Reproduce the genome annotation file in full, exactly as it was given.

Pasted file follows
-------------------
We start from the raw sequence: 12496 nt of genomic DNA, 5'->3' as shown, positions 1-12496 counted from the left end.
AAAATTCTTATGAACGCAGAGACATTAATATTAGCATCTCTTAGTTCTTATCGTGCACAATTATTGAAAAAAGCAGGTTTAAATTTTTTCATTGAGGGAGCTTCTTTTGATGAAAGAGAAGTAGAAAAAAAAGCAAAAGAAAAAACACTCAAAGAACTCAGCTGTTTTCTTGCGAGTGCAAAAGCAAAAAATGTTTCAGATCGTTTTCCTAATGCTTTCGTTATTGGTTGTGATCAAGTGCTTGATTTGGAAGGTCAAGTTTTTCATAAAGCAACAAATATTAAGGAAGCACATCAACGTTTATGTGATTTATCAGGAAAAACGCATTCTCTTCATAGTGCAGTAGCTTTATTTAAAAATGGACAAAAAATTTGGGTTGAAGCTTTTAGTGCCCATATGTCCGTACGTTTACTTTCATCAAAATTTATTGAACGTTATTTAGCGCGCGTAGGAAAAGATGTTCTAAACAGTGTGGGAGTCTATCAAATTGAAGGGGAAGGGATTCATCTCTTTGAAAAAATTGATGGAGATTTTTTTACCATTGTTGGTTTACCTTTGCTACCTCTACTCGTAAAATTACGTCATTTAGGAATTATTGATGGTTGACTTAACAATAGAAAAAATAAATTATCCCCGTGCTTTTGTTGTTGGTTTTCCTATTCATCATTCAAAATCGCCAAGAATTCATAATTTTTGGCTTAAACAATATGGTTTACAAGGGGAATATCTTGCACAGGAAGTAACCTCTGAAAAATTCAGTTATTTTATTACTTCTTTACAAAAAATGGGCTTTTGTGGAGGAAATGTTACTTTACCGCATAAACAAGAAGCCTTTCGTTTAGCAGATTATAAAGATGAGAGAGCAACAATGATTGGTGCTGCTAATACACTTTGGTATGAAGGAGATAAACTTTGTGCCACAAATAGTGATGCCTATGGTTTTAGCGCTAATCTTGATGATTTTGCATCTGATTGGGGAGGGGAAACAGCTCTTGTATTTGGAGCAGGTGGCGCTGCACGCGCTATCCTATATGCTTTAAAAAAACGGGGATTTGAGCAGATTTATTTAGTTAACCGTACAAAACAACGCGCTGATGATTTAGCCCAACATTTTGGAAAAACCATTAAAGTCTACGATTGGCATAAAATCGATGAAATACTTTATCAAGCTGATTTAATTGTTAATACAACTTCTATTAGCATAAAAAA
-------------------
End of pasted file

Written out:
We start from the raw sequence: 12496 nt of genomic DNA, 5'->3' as shown, positions 1-12496 counted from the left end.
AAAATTCTTATGAACGCAGAGACATTAATATTAGCATCTCTTAGTTCTTATCGTGCACAATTATTGAAAAAAGCAGGTTTAAATTTTTTCATTGAGGGAGCTTCTTTTGATGAAAGAGAAGTAGAAAAAAAAGCAAAAGAAAAAACACTCAAAGAACTCAGCTGTTTTCTTGCGAGTGCAAAAGCAAAAAATGTTTCAGATCGTTTTCCTAATGCTTTCGTTATTGGTTGTGATCAAGTGCTTGATTTGGAAGGTCAAGTTTTTCATAAAGCAACAAATATTAAGGAAGCACATCAACGTTTATGTGATTTATCAGGAAAAACGCATTCTCTTCATAGTGCAGTAGCTTTATTTAAAAATGGACAAAAAATTTGGGTTGAAGCTTTTAGTGCCCATATGTCCGTACGTTTACTTTCATCAAAATTTATTGAACGTTATTTAGCGCGCGTAGGAAAAGATGTTCTAAACAGTGTGGGAGTCTATCAAATTGAAGGGGAAGGGATTCATCTCTTTGAAAAAATTGATGGAGATTTTTTTACCATTGTTGGTTTACCTTTGCTACCTCTACTCGTAAAATTACGTCATTTAGGAATTATTGATGGTTGACTTAACAATAGAAAAAATAAATTATCCCCGTGCTTTTGTTGTTGGTTTTCCTATTCATCATTCAAAATCGCCAAGAATTCATAATTTTTGGCTTAAACAATATGGTTTACAAGGGGAATATCTTGCACAGGAAGTAACCTCTGAAAAATTCAGTTATTTTATTACTTCTTTACAAAAAATGGGCTTTTGTGGAGGAAATGTTACTTTACCGCATAAACAAGAAGCCTTTCGTTTAGCAGATTATAAAGATGAGAGAGCAACAATGATTGGTGCTGCTAATACACTTTGGTATGAAGGAGATAAACTTTGTGCCACAAATAGTGATGCCTATGGTTTTAGCGCTAATCTTGATGATTTTGCATCTGATTGGGGAGGGGAAACAGCTCTTGTATTTGGAGCAGGTGGCGCTGCACGCGCTATCCTATATGCTTTAAAAAAACGGGGATTTGAGCAGATTTATTTAGTTAACCGTACAAAACAACGCGCTGATGATTTAGCCCAACATTTTGGAAAAACCATTAAAGTCTACGATTGGCATAAAATCGATGAAATACTTTATCAAGCTGATTTAATTGTTAATACAACTTCTATTAGCATAAAAAA